Russian Foreign Ministry has criticized Washington for channeling funds to NGOs in ways that get around Russian restrictions. The Russian reaction came in response to US State Department spokesperson Victoria Nuland’s characterization of recent searches of Russian NGOs as a witch-hunt.
May be Russia has cogent reasons for the searches of its NGOs. In December last Russia banned organisations engaged in vaguely defined political activity from receiving funding from US citizens and Russian Foreign Ministry spokesman justified the decision calling it a barefaced interference. The Russian complaint in fact reflects concerns of many countries around the world including Pakistan where NGOs are being funded and they are not prepared to share information about the way the funds were being used. Of course there are some elderly ladies in Pakistan who are carrying out welfare activities by running schools, colleges and dispensaries through their NGOs. However there are some other NGOs in Pakistan whose credentials are subject of public criticism and doubts. Some circles, concerned about the security and integrity of the country, have been openly blaming that US and other countries use the NGOs and their funding for the attainment of their own objectives. Under the disguise of welfare projects, staff of these NGOs is used for spying and helping anti national elements. It is also believed that they work under a particular agenda to create a perception on an issue in line with the direction of the donors and to create dent in the established values of a society. Therefore it is necessary that both the donors and recipient NGOs must strictly follow the laws of the host country and utilization of funds must be transparent and open to scrutiny.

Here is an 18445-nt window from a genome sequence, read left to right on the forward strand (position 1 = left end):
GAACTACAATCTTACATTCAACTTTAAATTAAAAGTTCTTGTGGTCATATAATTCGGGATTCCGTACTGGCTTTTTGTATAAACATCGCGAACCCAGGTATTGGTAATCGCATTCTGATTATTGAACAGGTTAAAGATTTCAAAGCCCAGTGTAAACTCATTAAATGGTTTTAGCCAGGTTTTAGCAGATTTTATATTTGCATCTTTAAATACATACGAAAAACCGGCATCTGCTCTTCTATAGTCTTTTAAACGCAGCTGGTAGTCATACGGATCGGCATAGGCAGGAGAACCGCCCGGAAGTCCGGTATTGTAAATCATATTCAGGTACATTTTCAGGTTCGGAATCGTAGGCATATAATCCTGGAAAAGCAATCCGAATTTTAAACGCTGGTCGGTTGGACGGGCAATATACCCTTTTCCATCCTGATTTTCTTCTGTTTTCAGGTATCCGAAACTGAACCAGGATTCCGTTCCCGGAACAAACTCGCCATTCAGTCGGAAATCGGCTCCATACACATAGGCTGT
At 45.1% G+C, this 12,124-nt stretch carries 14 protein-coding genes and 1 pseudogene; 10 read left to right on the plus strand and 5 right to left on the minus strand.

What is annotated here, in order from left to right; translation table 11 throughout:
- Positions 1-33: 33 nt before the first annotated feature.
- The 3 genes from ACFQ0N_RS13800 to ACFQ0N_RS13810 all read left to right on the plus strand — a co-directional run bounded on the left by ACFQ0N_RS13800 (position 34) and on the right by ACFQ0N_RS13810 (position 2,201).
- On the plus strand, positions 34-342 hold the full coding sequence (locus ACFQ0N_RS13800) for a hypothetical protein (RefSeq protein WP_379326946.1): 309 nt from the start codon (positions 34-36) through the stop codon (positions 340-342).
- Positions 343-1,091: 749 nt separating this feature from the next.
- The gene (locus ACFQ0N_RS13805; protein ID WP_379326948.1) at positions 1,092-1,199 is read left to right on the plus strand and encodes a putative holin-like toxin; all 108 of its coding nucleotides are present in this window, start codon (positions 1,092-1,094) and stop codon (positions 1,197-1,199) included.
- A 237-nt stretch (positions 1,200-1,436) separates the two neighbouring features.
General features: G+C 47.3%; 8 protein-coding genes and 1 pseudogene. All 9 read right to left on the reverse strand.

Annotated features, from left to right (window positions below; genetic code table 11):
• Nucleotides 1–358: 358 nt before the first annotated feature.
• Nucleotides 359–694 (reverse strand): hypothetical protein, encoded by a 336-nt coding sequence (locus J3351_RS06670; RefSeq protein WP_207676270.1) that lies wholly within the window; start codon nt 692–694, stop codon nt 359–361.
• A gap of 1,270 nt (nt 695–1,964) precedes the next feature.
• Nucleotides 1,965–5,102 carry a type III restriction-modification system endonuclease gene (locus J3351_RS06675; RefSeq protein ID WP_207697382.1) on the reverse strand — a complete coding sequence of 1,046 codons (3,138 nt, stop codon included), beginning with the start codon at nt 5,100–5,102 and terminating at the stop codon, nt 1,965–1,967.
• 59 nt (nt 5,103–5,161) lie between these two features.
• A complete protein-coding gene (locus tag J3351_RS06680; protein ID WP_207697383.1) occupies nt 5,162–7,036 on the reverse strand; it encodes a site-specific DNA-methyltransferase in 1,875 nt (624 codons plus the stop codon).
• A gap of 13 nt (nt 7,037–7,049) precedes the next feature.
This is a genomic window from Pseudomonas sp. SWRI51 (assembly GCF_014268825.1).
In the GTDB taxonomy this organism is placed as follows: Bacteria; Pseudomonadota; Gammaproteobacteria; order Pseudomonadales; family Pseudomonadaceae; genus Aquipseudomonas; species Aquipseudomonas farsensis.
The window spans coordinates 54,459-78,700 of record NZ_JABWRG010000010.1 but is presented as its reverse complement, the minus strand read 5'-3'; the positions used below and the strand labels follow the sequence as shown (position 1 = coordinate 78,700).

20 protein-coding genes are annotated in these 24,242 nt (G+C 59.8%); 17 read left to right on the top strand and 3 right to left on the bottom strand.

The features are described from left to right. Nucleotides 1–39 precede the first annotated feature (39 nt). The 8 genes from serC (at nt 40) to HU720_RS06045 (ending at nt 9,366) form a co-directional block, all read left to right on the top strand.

UN may step in Korean Peninsula
The latest round of threats exchanged by North Korea and the United States is dragging on longer and taking on a more virulent tone than in the past, provoking deep concerns not only in Korean peninsula but across the world. While a direct attack on U.S. forces on the mainland or in the Pacific seems unlikely, nongovernment US analysts said the rising tensions increase the risk of some form of limited armed conflict.
North Korea may be concerned over actions by the US including announcement by the Pentagon that it was significantly bolstering missile defence capabilities. North Korea is angry about the annual South Korea-US military drills, which will run until the end of April and at the UN sanctions imposed after it carried out another nuclear test in February. As a result recent weeks have seen a torrent of bellicose rhetoric from Pyongyang threatening dire consequences for both South Korea and the US. In a new escalation of rhetoric Saturday, North Korea’s official KCNA news agency reported that the country was entering a “state of war” with South Korea and that “all issues raised between the North and the South will be handled accordingly. North Korean leader Kim Jong Un has approved a plan to put rockets on standby to fire at U.S. targets, including the American mainland and military bases in the Pacific and in South Korea. Washington Post quoted senior US officials suggesting that plans have been drawn up for “surgical strikes” against North Korea. We believe that the situation in Korean Peninsula is taking a dangerous turn and the UN must step in by hiring the services of those who help in fire fighting like former UN Secretary General Kofi Annan to defuse the situation.
Courtesy: Pakistan Observer